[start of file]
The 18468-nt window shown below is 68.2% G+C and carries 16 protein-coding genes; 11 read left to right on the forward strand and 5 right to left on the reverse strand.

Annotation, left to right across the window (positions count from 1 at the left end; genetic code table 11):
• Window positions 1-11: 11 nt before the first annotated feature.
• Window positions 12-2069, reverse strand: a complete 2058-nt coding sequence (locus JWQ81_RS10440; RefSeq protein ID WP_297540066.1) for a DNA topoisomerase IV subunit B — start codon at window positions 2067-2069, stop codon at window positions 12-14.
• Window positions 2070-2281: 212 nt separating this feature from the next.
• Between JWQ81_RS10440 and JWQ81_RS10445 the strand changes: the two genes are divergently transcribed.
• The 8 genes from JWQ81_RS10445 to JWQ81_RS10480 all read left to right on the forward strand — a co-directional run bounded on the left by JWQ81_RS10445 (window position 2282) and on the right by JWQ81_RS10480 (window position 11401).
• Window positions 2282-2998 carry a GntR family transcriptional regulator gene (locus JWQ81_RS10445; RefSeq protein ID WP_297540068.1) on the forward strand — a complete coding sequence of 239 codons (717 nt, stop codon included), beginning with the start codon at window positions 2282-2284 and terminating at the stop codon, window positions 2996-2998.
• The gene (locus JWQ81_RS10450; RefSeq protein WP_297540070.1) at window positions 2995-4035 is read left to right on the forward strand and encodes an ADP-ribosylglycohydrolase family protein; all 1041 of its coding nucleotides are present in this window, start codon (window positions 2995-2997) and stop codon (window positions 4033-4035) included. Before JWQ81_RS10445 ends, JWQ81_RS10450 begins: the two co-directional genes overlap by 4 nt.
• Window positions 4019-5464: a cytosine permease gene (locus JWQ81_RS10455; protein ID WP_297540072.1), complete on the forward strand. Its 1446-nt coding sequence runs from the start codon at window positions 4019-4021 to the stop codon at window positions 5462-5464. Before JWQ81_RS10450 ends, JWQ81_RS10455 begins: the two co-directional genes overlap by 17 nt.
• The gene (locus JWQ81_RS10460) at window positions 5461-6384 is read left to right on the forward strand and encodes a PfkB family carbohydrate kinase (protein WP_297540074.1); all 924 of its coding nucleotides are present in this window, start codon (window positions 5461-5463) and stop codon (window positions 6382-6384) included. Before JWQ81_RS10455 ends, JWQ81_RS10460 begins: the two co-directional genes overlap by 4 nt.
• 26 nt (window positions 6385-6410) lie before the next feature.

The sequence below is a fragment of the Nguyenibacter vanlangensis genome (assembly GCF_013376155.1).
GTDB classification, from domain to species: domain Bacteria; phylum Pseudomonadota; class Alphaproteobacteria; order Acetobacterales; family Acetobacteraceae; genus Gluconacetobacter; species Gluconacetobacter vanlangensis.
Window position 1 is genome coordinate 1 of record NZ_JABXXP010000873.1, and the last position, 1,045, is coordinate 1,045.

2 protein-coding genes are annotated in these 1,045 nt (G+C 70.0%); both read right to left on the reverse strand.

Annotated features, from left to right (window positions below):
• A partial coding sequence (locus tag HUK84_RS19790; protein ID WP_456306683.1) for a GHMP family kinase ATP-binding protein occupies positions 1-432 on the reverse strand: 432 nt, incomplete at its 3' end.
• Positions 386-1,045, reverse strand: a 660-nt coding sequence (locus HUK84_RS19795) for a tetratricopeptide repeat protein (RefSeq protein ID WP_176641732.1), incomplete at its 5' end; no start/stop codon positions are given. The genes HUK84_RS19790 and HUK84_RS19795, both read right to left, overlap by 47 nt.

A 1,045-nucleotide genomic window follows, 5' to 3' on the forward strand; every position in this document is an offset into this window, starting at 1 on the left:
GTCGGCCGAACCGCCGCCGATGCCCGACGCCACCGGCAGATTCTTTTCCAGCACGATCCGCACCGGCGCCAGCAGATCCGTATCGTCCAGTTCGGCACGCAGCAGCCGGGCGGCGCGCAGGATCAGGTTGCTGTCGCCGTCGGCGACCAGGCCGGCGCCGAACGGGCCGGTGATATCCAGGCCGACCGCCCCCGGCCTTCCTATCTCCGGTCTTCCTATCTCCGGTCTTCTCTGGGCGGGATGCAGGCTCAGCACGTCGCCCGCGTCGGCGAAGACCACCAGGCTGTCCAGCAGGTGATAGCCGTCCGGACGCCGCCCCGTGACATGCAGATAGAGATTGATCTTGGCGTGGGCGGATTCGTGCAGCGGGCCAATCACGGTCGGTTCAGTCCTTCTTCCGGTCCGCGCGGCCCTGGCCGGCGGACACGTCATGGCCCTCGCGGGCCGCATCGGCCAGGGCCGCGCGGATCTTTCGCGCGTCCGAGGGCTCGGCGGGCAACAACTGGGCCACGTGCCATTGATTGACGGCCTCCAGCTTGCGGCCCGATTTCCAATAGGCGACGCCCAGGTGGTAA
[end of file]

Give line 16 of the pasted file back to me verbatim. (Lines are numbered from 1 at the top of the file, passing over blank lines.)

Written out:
2 protein-coding genes are annotated in these 1,045 nt (G+C 70.0%); both read right to left on the reverse strand.